||This article may contain excessive, poor, or irrelevant examples. (October 2013)|
Psychological thriller is a fictional thriller story which emphasizes the psychology of its characters and their unstable emotional states. In terms of classification, the category is a sub-genre of the broader ranging thriller category, with similarities to Gothic and detective fiction in the sense of sometimes having a "dissolving sense of reality", moral ambiguity, and complex and tortured relationships between obsessive and pathological characters. Psychological thrillers often incorporate elements of mystery, drama, and horror, particularly psychological horror. They are usually books or films.
Peter Hutchings states that varied films have been labeled psychological thrillers, but that it usually refers to "narratives with domesticated settings in which action is suppressed and where thrills are provided instead via investigations of the psychologies of the principal characters." A distinguishing characteristic of a psychological thriller is a marked emphasis on the mental states of its characters: their perceptions, thoughts, distortions, and general struggle to grasp reality. According to director John Madden, psychological thrillers focus on story, character development, choice, and moral conflict; fear and anxiety drive the psychological tension in unpredictable ways. Madden stated that their lack of spectacle and strong emphasis on character have caused them to decline in popularity in Hollywood. Psychological thrillers are suspenseful by exploiting uncertainty over characters' motives, honesty, and how they see the world. Films can also cause discomfort in audiences by privileging them with information that they wish to share with the characters; guilty characters may suffer similar distress by virtue of their knowledge. James N. Frey instead defines psychological thrillers as a style, rather than a sub-genre; Frey states that good thrillers focus on the psychology of their antagonists and build suspense slowly through ambiguity. Distinguishing psychological thrillers from horror films can be difficult; marketing is used to differentiate the genres, though fans may reclaim films in contravention to the original marketing. Creators who seek to distance themselves from the negative connotations of horror may categorize their work as a psychological thriller. The same situation can occur when critics label a work to be a psychological thriller in order to elevate its perceived literary value.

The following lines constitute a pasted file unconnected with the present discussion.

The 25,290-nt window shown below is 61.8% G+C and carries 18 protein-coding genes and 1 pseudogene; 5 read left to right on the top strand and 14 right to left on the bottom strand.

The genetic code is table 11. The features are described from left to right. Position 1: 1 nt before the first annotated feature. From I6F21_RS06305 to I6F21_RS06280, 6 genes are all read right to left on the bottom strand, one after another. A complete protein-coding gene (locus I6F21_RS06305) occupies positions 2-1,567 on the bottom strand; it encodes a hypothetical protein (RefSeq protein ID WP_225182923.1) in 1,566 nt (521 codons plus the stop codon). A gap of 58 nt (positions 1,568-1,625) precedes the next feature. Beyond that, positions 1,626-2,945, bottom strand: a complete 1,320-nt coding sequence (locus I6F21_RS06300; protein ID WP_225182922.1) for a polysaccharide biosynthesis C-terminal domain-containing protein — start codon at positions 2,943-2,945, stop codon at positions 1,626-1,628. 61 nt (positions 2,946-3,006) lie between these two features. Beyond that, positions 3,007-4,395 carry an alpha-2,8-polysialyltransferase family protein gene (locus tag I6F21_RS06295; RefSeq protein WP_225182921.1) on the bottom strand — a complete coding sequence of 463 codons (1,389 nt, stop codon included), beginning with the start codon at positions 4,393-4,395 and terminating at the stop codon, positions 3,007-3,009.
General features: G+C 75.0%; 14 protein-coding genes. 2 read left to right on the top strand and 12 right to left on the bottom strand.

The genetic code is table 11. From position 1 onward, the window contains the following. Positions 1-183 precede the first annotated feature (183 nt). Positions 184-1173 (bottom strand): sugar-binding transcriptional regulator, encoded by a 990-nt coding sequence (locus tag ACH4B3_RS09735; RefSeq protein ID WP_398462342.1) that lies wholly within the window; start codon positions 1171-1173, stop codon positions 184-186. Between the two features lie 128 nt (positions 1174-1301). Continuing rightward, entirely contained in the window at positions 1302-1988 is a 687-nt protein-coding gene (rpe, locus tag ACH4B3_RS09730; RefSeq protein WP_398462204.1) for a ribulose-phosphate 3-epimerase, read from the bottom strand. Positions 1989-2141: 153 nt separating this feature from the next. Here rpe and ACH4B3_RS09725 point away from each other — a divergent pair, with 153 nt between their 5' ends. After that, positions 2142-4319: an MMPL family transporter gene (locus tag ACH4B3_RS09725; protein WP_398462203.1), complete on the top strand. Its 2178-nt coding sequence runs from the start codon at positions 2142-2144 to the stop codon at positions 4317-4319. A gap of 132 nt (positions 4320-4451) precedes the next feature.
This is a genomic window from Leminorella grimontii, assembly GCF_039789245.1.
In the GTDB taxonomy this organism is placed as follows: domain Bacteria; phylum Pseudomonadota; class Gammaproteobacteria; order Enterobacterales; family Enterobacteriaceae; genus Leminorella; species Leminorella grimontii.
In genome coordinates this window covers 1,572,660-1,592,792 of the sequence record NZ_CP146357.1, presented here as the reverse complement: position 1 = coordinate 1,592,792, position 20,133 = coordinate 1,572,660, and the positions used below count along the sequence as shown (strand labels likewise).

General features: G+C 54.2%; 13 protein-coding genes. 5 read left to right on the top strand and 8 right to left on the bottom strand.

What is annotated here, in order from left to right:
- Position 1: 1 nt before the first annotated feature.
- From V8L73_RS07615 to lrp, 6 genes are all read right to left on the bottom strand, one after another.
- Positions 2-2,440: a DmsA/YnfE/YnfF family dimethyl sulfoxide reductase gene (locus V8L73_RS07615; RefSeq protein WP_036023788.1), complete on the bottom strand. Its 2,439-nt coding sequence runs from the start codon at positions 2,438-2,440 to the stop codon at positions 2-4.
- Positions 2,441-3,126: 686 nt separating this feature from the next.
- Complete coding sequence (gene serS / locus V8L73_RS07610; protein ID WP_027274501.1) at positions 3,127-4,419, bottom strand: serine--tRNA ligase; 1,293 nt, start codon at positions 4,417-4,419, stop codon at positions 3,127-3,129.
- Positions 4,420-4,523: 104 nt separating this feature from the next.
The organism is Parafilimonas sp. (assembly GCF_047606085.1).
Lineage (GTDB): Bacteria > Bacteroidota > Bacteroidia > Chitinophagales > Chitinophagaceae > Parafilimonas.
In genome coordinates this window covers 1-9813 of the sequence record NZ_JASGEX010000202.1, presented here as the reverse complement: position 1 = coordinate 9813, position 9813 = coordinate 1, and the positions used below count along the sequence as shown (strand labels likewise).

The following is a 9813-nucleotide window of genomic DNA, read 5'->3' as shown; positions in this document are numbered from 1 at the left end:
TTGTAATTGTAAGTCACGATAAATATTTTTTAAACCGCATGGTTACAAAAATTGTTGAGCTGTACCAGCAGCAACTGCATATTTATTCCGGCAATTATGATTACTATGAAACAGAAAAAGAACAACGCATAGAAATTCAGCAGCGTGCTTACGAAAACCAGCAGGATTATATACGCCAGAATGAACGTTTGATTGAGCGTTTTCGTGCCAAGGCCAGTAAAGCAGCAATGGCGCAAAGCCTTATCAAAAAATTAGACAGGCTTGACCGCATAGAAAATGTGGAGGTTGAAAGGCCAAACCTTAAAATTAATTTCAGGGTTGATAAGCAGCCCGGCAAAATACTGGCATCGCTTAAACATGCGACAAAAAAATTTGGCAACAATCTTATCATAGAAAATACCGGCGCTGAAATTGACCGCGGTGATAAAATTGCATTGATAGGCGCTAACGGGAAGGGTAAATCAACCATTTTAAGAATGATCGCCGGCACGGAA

Literary devices and techniques
- Plot twist – Films such as Psycho and The Skeleton Key have advertised the fact that they contain plot twists and asked audiences to refrain from revealing spoilers. Psychological thrillers with poorly received plot twists, such as The Village, have suffered in the box office.